Animals and urbanization in northern Mesopotamia:Late Chalcolithic faunal remains from Hamoukar, Syria
Author(s): Kathryn Grossman
This paper presents the results of a five year zooarchaeological study at the site of Hamoukar, a major Late Chalcolithic (fourth millennium BC) site in northeastern Syria. The Late Chalcolithic occupation at Hamoukar presents an excellent opportunity to study the social impact of foodways at an early urban site in northern Mesopotamia. When the site was destroyed by fire during the late fourth millennium BC, the occupants fled, leaving their goods and garbage behind in a well-preserved building complex. Excavations within these Late Chalcolithic buildings recovered intact floor assemblages that included many kinds of evidence for food management and consumption, including animal bones, ceramic vessels, and administrative devices for the control of access to stored goods. Excavations in exterior spaces also produced interesting data regarding food preparation and disposal, including numerous ovens and a dumping ground for animal carcasses. In this paper, faunal remains will be integrated with other classes of evidence to produce a multi-dimensional analysis of foodways and their role in social and political life at the site.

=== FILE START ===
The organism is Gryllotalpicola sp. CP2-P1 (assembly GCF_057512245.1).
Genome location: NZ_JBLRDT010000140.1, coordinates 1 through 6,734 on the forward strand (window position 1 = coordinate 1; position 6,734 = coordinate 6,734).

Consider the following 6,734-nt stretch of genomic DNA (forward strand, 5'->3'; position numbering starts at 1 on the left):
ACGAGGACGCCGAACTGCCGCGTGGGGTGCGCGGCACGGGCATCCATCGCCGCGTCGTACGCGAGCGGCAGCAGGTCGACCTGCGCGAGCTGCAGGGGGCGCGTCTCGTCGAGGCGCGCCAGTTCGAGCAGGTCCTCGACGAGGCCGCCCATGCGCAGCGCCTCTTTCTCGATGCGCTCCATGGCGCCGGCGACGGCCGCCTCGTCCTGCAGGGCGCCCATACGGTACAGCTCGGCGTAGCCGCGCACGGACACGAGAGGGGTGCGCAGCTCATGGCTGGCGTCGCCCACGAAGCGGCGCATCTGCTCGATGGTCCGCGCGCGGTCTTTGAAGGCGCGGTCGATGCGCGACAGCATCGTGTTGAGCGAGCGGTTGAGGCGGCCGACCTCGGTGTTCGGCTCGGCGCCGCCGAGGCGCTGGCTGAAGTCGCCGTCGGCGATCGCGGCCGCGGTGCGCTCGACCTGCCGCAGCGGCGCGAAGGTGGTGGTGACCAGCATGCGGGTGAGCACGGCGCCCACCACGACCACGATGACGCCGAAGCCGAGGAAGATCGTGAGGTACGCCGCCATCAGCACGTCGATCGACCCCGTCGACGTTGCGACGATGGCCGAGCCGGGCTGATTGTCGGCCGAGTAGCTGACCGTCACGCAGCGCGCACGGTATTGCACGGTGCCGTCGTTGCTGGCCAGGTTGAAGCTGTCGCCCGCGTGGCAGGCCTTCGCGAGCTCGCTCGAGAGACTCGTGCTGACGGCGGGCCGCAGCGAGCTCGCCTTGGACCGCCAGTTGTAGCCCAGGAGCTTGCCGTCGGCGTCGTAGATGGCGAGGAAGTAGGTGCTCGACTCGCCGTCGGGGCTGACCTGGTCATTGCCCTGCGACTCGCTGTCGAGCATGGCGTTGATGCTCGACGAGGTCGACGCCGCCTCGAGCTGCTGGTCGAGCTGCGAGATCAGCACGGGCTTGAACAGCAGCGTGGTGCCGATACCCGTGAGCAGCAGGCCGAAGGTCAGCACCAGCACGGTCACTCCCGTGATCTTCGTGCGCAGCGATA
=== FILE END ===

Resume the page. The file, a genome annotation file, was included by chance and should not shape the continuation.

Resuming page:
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Animals and urbanization in northern Mesopotamia:Late Chalcolithic faunal remains from Hamoukar, Syria. Kathryn Grossman. Presented at The 81st Annual Meeting of the Society for American Archaeology, Vancouver, British Columbia. 2017 ( tDAR id: 429360)
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min long: 25.225; min lat: 15.115 ; max long: 66.709; max lat: 45.583 ;
Abstract Id(s): 17396